French, Belgian Bonds Rise Before German Court’s Aid-Fund Ruling

French and Belgian bonds led gains by Europe’s so-called semi-core government securities before Germany’s Constitutional Court rules tomorrow on the legality of Europe’s bailout fund, underpinning demand for safer assets.

French 10-year yields dropped to the lowest level in a week after Spanish Prime Minister Mariano Rajoy said he was opposed to Europe setting budget cuts for the country as a condition for assistance. Dutch bonds rose as the country sold 2 billion euros ($2.6 billion) of 10-year securities before elections tomorrow. Switzerland sold three-month bills at a negative yield.

“There are a few events on the horizon that have the potential to turn the direction of the market,” said Brian Barry, an analyst at Investec Bank Plc in London. “Investors will remain reasonably comfortable holding safe assets until we get more of an indication of how things are going to play out.”

The French 10-year yield dropped eight basis points, or 0.08 percentage point, to 2.17 percent at 4:48 p.m. London time after falling to 2.16 percent, the lowest level since Sept. 3. The 3 percent bond due in April 2022 rose 0.70, or 7 euros per 1,000-euro face amount, to 107.12.

Belgium’s 10-year yield declined 10 basis points to 2.58 percent, and the Dutch 10-year rate fell three basis points to 1.86 percent.

Debt Ratings

French government debt is rated Aaa at Moody’s Investors Service, the highest level, while Belgium’s bonds are ranked Aa3, the fourth-highest. Spanish bonds are rated Baa3, one step above junk.

Germany’s Federal Constitutional Court said it will proceed with its ruling tomorrow on the nation’s participation in the 500 billion-euro European Stability Mechanism. A bid by German lawmaker Peter Gauweiler to get the hearing delayed after the European Central Bank pledged unlimited funds to buy government debt was rejected today.

The fund will offer loans to euro-member states and may buy their bonds to lower borrowing costs. If Germany can’t ratify the ESM treaty and join, the mechanism won’t be created and other bailout measures might be thrown into doubt.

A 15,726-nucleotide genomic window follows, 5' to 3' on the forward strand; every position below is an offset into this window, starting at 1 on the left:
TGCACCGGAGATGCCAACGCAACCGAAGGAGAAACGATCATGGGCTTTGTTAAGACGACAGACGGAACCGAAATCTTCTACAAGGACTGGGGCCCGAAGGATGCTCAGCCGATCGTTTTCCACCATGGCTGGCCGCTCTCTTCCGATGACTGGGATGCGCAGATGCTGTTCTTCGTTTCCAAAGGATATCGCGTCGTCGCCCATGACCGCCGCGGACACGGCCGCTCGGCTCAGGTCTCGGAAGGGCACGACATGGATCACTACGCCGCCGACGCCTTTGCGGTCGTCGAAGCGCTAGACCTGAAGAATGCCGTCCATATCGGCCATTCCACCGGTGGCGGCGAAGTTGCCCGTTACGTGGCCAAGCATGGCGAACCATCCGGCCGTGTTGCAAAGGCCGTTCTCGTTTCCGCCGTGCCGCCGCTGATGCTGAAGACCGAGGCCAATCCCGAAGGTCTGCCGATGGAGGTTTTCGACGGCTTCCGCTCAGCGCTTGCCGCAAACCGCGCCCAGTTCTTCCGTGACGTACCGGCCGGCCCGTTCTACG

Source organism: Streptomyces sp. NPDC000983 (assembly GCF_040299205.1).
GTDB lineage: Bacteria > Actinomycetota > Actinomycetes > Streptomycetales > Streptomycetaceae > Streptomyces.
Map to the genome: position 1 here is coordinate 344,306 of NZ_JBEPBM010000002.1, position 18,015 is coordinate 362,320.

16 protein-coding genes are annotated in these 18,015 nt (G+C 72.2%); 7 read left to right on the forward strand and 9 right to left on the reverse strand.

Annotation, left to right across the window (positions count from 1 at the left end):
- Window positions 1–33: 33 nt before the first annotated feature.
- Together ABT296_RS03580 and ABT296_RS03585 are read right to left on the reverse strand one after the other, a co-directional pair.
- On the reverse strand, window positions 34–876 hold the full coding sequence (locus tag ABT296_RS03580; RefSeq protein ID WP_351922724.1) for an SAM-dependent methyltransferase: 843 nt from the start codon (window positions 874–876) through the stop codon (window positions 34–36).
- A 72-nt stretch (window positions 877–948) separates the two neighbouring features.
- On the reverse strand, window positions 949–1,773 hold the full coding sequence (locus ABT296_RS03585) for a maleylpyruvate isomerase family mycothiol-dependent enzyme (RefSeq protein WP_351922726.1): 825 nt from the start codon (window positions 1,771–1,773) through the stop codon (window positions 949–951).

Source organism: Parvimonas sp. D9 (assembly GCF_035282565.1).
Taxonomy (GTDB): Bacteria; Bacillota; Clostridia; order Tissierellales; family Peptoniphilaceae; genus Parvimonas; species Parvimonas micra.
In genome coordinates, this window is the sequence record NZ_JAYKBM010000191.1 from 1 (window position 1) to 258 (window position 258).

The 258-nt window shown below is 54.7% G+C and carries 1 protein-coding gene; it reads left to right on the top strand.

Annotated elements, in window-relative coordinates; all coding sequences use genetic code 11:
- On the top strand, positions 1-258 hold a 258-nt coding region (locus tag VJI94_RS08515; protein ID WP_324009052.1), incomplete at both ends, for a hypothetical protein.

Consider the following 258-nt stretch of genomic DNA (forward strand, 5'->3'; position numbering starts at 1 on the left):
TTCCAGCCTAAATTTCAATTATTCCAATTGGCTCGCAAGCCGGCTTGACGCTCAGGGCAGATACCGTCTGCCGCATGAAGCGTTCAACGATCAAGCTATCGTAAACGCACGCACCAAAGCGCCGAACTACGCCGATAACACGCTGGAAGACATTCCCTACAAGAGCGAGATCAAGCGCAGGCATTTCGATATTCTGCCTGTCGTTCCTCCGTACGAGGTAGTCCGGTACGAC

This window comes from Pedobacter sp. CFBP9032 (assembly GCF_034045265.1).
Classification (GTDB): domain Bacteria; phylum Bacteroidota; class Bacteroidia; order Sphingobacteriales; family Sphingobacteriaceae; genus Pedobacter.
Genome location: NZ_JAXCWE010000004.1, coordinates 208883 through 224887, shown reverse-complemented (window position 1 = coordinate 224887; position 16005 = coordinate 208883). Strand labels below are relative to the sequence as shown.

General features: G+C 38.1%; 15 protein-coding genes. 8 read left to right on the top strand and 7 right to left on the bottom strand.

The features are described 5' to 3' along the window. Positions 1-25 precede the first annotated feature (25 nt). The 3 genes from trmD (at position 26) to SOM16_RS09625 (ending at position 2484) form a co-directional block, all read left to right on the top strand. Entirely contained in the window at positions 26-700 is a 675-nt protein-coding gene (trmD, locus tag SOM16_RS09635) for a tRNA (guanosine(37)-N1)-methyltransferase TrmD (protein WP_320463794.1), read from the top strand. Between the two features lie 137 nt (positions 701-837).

Spanish two-year note yields rose four basis points to 2.92 percent after touching 3.04 percent. Two-year Dutch notes yielded 0.10 percent.

Rajoy said yesterday he won’t allow the European Union or the ECB to set budget rules as a condition for buying the country’s bonds. He pledged that Spain will meet its deficit- reduction targets for this year and next, and defended the government’s right to set spending limits on individual policies.

Spain Uncertainty

There’s “some uncertainty in the market remaining ahead of key decisions,” said Patrick Jacq, a senior fixed-income strategist at BNP Paribas SA (BNP) in Paris. “Spain doesn’t want to go to a complete, full adjustment program.”

German Finance Minister Wolfgang Schaeuble said in Berlin yesterday that progress made by Spain since it implemented reforms means it doesn’t need to apply for a full bailout, according to two party officials who participated in a private briefing.

German bonds returned 2.6 percent this year through yesterday, according to indexes compiled by Bloomberg and the European Federation of Financial Analysts Societies. Spanish government securities advanced 1.3 percent, while Italy’s debt earned 14 percent.

The Netherlands sold July 2022 bonds at an average yield of 1.846 percent today, according to the nation’s debt agency. That’s the lowest level since Bloomberg began collecting the data in 2007.

Dutch Vote

The nation may vote to return a Liberal and Labor Party coalition at tomorrow’s parliamentary elections, pairing parties that have clashed on both domestic and European policies and adding to concern lawmakers across the region will fail to agree on how to resolve the debt crisis. Labor Party leader Diederik Samsom is willing to extend Greece’s financial lifeline while Liberal Prime Minister Mark Rutte won’t back a third aid package.

Volatility on French bonds was the highest in euro-area markets today, followed by Austria and Belgium, according to measures of 10-year or equivalent-maturity debt, the spread between two-year and 10-year securities and credit-default swaps.

Switzerland sold 931 million francs ($992 million) of 91- day bills with an average yield of minus 0.3 percent. That compares with a rate of minus 0.35 percent at a previous auction of similar-maturity securities on Aug. 28.

To contact the reporter on this story: Lucy Meakin in London at lmeakin1@bloomberg.net; Lukanyo Mnyanda in Edinburgh at lmnyanda@bloomberg.net

To contact the editors responsible for this story: Paul Dobson at pdobson2@bloomberg.net

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